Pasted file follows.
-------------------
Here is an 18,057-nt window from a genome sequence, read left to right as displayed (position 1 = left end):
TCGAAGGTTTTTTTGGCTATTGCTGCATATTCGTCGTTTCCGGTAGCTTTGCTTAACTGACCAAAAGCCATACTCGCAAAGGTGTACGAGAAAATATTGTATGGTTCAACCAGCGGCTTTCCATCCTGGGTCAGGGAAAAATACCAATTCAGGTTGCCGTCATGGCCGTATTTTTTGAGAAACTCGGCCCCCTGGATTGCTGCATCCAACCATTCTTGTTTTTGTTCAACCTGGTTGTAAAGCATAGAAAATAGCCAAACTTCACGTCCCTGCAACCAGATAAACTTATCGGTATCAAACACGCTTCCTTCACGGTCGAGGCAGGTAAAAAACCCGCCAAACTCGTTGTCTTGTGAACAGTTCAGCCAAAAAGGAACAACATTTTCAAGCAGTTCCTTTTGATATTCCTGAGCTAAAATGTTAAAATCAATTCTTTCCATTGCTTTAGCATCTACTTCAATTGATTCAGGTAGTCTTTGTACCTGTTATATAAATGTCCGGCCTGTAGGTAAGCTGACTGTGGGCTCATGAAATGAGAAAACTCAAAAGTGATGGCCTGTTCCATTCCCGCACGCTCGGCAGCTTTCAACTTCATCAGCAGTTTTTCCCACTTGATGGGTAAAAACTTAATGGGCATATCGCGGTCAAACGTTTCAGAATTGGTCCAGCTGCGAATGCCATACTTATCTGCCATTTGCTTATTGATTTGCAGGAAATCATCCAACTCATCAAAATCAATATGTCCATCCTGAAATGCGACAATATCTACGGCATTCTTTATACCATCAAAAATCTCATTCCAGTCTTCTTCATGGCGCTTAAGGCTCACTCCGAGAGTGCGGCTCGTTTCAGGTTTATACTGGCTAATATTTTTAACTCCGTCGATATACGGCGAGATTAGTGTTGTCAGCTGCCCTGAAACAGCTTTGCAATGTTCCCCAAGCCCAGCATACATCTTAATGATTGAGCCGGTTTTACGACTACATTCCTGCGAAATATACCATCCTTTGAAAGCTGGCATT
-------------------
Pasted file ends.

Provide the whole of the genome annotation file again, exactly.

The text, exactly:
Here is an 18,057-nt window from a genome sequence, read left to right as displayed (position 1 = left end):
TCGAAGGTTTTTTTGGCTATTGCTGCATATTCGTCGTTTCCGGTAGCTTTGCTTAACTGACCAAAAGCCATACTCGCAAAGGTGTACGAGAAAATATTGTATGGTTCAACCAGCGGCTTTCCATCCTGGGTCAGGGAAAAATACCAATTCAGGTTGCCGTCATGGCCGTATTTTTTGAGAAACTCGGCCCCCTGGATTGCTGCATCCAACCATTCTTGTTTTTGTTCAACCTGGTTGTAAAGCATAGAAAATAGCCAAACTTCACGTCCCTGCAACCAGATAAACTTATCGGTATCAAACACGCTTCCTTCACGGTCGAGGCAGGTAAAAAACCCGCCAAACTCGTTGTCTTGTGAACAGTTCAGCCAAAAAGGAACAACATTTTCAAGCAGTTCCTTTTGATATTCCTGAGCTAAAATGTTAAAATCAATTCTTTCCATTGCTTTAGCATCTACTTCAATTGATTCAGGTAGTCTTTGTACCTGTTATATAAATGTCCGGCCTGTAGGTAAGCTGACTGTGGGCTCATGAAATGAGAAAACTCAAAAGTGATGGCCTGTTCCATTCCCGCACGCTCGGCAGCTTTCAACTTCATCAGCAGTTTTTCCCACTTGATGGGTAAAAACTTAATGGGCATATCGCGGTCAAACGTTTCAGAATTGGTCCAGCTGCGAATGCCATACTTATCTGCCATTTGCTTATTGATTTGCAGGAAATCATCCAACTCATCAAAATCAATATGTCCATCCTGAAATGCGACAATATCTACGGCATTCTTTATACCATCAAAAATCTCATTCCAGTCTTCTTCATGGCGCTTAAGGCTCACTCCGAGAGTGCGGCTCGTTTCAGGTTTATACTGGCTAATATTTTTAACTCCGTCGATATACGGCGAGATTAGTGTTGTCAGCTGCCCTGAAACAGCTTTGCAATGTTCCCCAAGCCCAGCATACATCTTAATGATTGAGCCGGTTTTACGACTACATTCCTGCGAAATATACCATCCTTTGAAAGCTGGCATT